My research generated the first set of published data on street-tree inequality in any developing-world city, conclusively demonstrating the green divide in Bogotá and providing a basic model for street-tree equity studies in other cities around the world.
the look of streets as one moves across socioeconomic lines. The change is not striking simply in respect to the style and quality of home and street construction, but equally dramatic in the almost complete lack of street trees and vegetation in
neighborhoods at the lower socioeconomic levels.
To document the tree disparities across estrato, I conducted a tree survey with a random sampling of 30 streets in the wealthiest part of the city (estratos 5 and 6) and 30 in the poorest parts of the city (estratos 1 and 2). At left is a chart showing the data. The survey results makes it clear that the tree gap across socioeconomic lines in Bogotá is uniform and stark. Generally speaking, the streets in the lowest estrato of Bogotá are barren, while the streets in the wealthy neighborhoods have a healthy canopy of trees.
The problem of the structure of low-strata neighborhoods hangs heavily over efforts to improve the urban environment for the poor, and in particular efforts to increase street-tree cover in Bogotá. As nearly half of Bogotá's
neighborhoods arose from pirate developments, it seems to many that these areas will be permanently treeless. A rebalancing of the tree population in Bogotá’s streets will require strong and effective government and a commitment to focus on the streets that dominate the lives of more than half the population of this city.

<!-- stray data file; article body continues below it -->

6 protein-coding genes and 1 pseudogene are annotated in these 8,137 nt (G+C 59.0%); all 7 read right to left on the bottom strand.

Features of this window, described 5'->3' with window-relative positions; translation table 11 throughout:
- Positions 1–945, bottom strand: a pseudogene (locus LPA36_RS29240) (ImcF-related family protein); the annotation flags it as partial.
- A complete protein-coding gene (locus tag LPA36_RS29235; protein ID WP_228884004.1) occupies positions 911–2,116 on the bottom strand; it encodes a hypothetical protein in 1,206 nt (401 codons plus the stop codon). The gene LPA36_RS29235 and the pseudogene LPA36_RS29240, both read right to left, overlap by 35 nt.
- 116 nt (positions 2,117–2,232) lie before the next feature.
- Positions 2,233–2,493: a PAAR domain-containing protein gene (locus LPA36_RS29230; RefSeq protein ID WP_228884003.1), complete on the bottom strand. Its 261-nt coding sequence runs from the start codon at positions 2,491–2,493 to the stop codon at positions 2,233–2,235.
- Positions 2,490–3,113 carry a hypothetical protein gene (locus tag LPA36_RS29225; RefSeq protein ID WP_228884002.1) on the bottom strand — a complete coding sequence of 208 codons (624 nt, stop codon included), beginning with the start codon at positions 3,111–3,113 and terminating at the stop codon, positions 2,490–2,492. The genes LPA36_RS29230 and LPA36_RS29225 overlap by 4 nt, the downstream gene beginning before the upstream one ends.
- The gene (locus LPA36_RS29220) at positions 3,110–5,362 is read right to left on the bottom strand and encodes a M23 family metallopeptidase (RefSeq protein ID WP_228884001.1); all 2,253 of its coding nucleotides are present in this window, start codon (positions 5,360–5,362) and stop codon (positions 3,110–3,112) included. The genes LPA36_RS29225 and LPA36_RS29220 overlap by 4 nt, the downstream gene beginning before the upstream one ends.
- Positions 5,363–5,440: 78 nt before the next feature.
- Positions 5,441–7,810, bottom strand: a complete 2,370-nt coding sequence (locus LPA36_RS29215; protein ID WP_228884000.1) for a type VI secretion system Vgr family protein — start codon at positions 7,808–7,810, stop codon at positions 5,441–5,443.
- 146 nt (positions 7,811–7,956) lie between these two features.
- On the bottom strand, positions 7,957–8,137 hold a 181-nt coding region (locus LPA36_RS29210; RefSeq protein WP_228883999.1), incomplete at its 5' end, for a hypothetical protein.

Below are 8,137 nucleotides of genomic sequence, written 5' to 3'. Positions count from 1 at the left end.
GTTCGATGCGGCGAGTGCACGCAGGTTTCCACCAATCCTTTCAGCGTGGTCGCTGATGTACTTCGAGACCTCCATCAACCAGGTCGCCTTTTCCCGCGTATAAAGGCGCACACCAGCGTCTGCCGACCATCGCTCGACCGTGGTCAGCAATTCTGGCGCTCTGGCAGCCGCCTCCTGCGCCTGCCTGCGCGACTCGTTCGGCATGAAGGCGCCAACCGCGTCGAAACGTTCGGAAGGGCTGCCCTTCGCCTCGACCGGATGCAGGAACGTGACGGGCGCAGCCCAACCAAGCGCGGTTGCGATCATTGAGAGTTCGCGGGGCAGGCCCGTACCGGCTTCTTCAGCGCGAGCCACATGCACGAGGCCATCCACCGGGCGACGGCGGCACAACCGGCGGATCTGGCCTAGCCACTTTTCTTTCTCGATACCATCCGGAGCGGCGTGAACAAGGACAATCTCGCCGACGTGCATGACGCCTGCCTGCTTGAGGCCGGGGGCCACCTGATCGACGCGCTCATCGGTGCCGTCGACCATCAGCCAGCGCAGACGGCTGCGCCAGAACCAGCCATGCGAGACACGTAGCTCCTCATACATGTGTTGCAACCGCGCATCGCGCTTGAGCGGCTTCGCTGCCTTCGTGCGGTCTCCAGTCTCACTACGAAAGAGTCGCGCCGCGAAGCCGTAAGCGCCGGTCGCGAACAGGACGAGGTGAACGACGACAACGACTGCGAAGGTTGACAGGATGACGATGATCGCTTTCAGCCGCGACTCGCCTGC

To get things moving, highly visible pilot projects should be launched, in conjunction with community organization and green education campaigns, to demonstrate the great improvements in quality of life that green streets can bring. As the streets of most neighborhoods don’t provide much space for trees, innovative and low-cost solutions that provide some of the benefits of trees may be adopted, such as green roofs and vine-covered walls and canopies. However, in many cases as streets are paved for the first time, or repaved, redesigns can be implemented that include planting spaces for trees. In many areas, streets can be pedestrianized, which would allow ample space for canopy-forming trees to be planted. Successful projects showing how city life can be transformed will lead to further interest and belief by the public in the benefits of tree-lined streets. This dynamic city, with its mild and favorable climate, has what it takes to become one of the greenest and most beautiful in South America.